WASHINGTON — Both men and women who experience sexual harassment in the workplace are left with lasting psychological harm, new research shows.
Researchers at the American Psychological Association (APA) recently published a report in the Journal of Occupational Health Psychology, in which some of the consequences of harassment, including anxiety, depression, substance abuse, PTSD, and diminished happiness, are exposed.
While women report sexual harassment more than men, “studies indicate that men may be at a higher risk of mental health issues and depression,” notes Dr. Antonio E. Puente, president of the APA, in a press release, who calls such behavior a “chronic problem” in workplaces.
The researchers add that men serving in the military are ten times as likely to be harassed as average civilians, yet less than 20 percent of military victims report their abuse. This phenomenon may serve as a microcosm of American society, they suggest.
Frequent harassers included not only superiors and supervisors, but coworkers, subordinates, customers, and clients, the researchers found.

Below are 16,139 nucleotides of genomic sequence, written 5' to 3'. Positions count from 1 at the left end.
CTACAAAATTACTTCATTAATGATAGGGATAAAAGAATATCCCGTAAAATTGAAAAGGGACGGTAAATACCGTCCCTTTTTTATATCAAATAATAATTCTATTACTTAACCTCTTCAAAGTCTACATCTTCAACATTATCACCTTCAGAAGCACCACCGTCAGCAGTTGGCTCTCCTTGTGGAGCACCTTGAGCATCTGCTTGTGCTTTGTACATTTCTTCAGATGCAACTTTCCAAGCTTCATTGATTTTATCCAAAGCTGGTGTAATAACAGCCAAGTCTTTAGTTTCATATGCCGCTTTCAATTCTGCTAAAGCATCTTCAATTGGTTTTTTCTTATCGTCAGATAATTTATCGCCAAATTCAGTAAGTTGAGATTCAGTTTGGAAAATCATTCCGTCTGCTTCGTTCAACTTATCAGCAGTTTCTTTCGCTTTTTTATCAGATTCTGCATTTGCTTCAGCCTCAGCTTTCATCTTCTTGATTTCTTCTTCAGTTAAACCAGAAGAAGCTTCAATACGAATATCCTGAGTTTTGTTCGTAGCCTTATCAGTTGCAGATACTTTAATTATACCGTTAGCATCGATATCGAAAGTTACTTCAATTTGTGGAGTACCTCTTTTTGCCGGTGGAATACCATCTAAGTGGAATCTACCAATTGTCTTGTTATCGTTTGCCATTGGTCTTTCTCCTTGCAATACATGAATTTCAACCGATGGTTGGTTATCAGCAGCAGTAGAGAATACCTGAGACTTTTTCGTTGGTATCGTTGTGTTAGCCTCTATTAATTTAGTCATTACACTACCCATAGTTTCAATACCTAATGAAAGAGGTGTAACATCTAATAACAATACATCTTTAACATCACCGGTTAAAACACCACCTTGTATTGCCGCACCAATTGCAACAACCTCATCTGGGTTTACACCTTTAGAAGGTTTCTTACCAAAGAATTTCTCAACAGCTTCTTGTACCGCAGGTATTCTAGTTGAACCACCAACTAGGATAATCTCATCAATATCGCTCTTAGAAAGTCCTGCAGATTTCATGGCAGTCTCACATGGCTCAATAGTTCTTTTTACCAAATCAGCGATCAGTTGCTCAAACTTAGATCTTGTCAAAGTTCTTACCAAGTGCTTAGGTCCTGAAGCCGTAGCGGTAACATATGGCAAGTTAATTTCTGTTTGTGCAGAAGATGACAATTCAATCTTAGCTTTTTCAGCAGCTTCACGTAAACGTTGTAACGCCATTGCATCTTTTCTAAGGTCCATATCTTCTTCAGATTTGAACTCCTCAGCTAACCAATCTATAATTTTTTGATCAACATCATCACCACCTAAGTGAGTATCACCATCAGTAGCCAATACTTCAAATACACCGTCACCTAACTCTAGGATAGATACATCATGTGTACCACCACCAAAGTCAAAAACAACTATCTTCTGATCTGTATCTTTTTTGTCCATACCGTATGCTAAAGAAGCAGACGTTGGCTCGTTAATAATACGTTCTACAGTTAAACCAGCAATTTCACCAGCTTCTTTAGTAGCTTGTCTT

Puente adds that “harassers tend to lack a social conscience and engage in manipulative, immature, irresponsible and exploitative behaviors.”
In terms of conditions that could lead to a toxic working environment, the researchers highlighted companies in which men comprised the majority of employees, supervisors were predominantly male, and there was a sense that complaints wouldn’t be taken seriously.
Previous research has shown that the stronger an organization’s hierarchy is, the more likely that sexual harassers will come out of the woodwork.
“Psychology can help, in the form of sexual harassment training, but it only works if it is part of a comprehensive, committed effort to combat the problem,” Puente says of potential solutions to the issue. “Most research points to sanctions as the primary way that organizations can be less tolerant of harassment.”
“Organizations need to be proactive in establishing policies prohibiting sexual harassment, raising employee awareness, establishing reporting procedures and educating employees about these policies,” Puente concludes. “More research is needed to identify the antecedents to harassment that will help employees and managers identify and respond appropriately.”
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